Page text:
The ancestor of the harp came from the middle east where a sound box was set at an angle to a peg arm and was strung with gut. The time frame of the development of the first true harp is unknown. It is a wide excepted notion that the innovation of adding the fore pillar to complete the triangle came from Ireland. 'This most ancient insturment (harp) was broght to us from Ireland, where it is excellently made and in great quantites," wrote the poet Dante.
The name 'harp' comes from Indo-European origin. In Irish it was called cruit. The Scotts word was clarsach and the Welsh telyn. During the medieval era, the harp was often confused with the lyre.
During the renaissance period the harp lost some of its popularity to the lute and keyboard instruments. It was during this era that two diverse types of harps came forth: the Gothic harp and the Irish harp. Both harps had 24 or 25 strings and the familiar trianguar shape but that is where the similarities end. The Gothic harp was strung with gut and strummed with the tips of the frngers. It had 'bray pins' like the original harps which caused a buzzing effect on the notes. The Irish harp was strung with brass and, in the higher registers, steel strings. It was played by plucking the strings with long fingernails. Plucking the metal strings produced a brighter sound than the subdued sounds of the strummed, gut strings of the Gothic harp.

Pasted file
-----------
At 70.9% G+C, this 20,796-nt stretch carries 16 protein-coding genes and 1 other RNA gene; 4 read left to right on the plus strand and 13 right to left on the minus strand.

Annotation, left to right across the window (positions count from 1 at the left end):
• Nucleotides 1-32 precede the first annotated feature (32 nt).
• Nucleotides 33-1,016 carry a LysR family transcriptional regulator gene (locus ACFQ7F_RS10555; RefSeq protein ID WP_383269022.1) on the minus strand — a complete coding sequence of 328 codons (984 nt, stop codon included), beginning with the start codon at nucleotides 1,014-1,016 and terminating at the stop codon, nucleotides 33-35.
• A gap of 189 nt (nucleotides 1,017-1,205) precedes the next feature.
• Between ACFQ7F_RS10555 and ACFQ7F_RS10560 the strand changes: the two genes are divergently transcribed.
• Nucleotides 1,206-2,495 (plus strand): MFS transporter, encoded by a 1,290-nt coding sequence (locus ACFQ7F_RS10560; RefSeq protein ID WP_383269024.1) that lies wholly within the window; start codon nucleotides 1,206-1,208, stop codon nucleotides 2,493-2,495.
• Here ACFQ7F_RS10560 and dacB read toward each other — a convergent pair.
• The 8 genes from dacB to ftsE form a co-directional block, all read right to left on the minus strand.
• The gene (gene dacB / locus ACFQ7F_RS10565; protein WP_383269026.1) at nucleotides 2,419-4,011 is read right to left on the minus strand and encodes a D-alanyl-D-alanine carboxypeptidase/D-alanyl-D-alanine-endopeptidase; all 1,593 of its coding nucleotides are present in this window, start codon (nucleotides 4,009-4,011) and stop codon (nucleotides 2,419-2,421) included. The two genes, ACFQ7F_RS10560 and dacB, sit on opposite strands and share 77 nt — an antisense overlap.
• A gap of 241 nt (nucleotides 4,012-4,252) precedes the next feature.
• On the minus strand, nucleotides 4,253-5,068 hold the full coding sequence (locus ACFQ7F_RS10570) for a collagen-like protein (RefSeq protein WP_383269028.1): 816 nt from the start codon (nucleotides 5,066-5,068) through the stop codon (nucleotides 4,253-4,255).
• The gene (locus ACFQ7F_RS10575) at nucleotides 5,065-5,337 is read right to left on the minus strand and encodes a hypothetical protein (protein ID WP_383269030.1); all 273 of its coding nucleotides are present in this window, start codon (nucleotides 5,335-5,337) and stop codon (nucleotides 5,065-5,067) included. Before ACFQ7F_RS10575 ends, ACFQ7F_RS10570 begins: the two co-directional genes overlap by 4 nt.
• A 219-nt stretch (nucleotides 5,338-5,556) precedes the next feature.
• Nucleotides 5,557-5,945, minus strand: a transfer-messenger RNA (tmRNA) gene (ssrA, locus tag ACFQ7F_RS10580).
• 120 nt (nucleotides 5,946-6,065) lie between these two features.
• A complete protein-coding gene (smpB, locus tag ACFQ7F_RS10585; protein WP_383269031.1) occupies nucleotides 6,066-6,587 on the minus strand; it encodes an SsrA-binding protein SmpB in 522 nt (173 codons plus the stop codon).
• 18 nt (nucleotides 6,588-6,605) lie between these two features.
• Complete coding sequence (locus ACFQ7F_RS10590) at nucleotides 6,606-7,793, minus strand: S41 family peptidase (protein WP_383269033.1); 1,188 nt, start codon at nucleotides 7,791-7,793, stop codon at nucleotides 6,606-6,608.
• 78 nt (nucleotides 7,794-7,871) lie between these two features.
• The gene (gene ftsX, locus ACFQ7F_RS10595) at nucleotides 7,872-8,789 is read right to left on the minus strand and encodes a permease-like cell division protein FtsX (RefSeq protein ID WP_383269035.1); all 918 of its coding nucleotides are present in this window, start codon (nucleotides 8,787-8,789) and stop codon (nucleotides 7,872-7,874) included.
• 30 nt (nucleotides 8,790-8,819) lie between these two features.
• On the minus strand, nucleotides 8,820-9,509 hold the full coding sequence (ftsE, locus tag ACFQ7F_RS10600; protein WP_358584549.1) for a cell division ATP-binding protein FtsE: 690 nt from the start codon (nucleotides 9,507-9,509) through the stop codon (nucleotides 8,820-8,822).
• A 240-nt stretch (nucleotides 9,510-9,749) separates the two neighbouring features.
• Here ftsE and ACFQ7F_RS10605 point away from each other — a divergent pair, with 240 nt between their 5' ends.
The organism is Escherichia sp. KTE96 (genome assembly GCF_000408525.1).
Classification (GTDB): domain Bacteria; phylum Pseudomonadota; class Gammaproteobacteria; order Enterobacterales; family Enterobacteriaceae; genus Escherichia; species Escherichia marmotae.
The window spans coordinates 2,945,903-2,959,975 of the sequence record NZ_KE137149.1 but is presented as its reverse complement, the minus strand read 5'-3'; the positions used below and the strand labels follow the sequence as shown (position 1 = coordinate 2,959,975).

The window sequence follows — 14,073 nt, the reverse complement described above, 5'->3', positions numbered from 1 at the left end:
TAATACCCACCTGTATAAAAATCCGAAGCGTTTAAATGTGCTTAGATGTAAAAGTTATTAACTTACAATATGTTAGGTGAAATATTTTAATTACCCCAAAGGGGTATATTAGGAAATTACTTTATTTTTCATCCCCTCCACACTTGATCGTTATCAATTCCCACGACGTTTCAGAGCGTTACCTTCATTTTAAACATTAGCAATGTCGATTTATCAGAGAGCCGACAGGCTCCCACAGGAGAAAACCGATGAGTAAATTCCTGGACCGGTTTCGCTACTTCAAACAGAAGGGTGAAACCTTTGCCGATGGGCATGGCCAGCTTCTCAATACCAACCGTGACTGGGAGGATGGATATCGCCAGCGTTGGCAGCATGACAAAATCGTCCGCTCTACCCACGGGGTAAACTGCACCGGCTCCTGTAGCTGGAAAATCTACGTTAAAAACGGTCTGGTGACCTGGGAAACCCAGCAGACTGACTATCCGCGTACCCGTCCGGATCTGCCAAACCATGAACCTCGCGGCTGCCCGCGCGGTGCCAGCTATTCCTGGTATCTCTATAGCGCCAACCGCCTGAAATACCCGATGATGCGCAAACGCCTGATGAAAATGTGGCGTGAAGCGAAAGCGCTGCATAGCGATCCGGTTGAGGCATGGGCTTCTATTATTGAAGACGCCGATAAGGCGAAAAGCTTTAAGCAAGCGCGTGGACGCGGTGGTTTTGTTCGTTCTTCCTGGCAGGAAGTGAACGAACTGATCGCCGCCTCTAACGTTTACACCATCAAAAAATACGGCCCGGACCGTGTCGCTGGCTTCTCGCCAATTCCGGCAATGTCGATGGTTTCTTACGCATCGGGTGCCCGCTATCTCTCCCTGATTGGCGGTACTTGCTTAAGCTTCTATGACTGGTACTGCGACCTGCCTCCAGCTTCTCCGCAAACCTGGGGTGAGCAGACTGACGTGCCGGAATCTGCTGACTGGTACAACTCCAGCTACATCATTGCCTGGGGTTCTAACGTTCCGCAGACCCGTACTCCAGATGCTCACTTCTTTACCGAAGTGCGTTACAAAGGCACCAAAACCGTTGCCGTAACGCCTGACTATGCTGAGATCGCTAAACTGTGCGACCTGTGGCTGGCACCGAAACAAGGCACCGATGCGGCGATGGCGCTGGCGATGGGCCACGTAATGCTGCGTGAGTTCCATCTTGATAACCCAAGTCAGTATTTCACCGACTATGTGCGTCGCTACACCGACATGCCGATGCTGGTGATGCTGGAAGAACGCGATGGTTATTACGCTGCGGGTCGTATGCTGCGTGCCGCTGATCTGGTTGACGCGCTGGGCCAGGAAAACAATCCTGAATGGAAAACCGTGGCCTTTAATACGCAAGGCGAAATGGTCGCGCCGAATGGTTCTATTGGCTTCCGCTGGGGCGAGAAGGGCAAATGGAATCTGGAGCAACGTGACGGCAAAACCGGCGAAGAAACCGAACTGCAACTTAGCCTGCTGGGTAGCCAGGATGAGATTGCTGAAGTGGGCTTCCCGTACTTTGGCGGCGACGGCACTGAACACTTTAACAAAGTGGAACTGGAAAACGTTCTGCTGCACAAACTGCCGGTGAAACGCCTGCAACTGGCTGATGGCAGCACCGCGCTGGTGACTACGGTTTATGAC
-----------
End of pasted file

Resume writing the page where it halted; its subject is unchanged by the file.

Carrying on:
Construction of and style of playing were not the only differences between the types of harps. The Gothic harp was mainly played for a soft background sound in compositions that were solemn and deliberate. The Irish harp was played with quick and lively music and in accompanment with the bass viol. The plucked metal strings were brighter sounding and the sound lent well to quicker, less solemn music.
In the end, it was the Gothic harp that evolved into today's modern harp. The Irish harp was used by folk singers until the end of the 18th century when guitars came into their own as a folk instrument.